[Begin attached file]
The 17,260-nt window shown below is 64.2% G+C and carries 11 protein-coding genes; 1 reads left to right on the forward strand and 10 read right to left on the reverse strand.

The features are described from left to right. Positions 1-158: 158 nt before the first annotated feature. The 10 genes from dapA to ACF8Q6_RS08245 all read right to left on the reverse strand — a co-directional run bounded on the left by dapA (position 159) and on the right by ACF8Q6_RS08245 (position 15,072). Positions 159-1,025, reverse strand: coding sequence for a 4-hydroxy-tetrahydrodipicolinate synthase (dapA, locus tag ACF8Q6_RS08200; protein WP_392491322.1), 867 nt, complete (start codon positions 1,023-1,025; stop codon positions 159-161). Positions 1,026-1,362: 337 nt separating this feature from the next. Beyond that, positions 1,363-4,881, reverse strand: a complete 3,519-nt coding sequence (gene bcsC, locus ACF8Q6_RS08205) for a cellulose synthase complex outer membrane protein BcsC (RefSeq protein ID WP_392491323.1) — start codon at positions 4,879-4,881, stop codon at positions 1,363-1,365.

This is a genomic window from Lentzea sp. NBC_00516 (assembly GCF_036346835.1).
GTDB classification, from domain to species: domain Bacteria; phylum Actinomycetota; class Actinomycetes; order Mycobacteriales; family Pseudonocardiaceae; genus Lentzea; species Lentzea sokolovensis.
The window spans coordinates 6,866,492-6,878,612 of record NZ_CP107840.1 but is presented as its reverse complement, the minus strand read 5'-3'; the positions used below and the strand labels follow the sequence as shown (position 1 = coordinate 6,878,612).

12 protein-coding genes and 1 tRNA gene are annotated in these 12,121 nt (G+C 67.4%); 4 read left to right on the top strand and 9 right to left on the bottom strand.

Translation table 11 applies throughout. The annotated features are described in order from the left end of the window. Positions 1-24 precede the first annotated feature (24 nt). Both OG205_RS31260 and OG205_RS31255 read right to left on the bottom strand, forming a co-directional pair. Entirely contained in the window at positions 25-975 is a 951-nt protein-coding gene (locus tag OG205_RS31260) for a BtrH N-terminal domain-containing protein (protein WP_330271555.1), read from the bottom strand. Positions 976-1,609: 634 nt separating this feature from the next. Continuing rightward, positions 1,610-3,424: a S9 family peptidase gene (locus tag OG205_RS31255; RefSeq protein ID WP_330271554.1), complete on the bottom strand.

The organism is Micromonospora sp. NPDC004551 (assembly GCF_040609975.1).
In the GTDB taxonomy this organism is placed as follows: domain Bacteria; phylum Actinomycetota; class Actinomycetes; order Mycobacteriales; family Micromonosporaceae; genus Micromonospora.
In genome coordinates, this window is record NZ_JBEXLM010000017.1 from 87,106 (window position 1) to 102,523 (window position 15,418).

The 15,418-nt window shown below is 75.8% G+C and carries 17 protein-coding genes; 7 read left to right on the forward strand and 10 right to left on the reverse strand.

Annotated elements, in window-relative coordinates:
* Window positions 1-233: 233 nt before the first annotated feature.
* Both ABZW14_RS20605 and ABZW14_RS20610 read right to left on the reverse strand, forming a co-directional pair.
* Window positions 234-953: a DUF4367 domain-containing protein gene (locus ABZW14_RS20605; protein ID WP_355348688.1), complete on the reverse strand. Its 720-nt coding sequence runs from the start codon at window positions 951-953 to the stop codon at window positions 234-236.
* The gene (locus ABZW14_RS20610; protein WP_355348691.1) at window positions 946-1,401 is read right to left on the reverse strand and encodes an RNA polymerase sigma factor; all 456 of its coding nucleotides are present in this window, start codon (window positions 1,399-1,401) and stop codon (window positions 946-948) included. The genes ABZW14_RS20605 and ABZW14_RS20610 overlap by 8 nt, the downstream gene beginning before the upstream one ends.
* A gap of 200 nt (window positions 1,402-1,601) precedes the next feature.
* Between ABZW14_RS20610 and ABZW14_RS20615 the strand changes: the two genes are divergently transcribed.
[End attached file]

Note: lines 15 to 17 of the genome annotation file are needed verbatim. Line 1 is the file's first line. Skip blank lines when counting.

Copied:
* Window positions 234-953: a DUF4367 domain-containing protein gene (locus ABZW14_RS20605; protein ID WP_355348688.1), complete on the reverse strand. Its 720-nt coding sequence runs from the start codon at window positions 951-953 to the stop codon at window positions 234-236.
* The gene (locus ABZW14_RS20610; protein WP_355348691.1) at window positions 946-1,401 is read right to left on the reverse strand and encodes an RNA polymerase sigma factor; all 456 of its coding nucleotides are present in this window, start codon (window positions 1,399-1,401) and stop codon (window positions 946-948) included. The genes ABZW14_RS20605 and ABZW14_RS20610 overlap by 8 nt, the downstream gene beginning before the upstream one ends.
* A gap of 200 nt (window positions 1,402-1,601) precedes the next feature.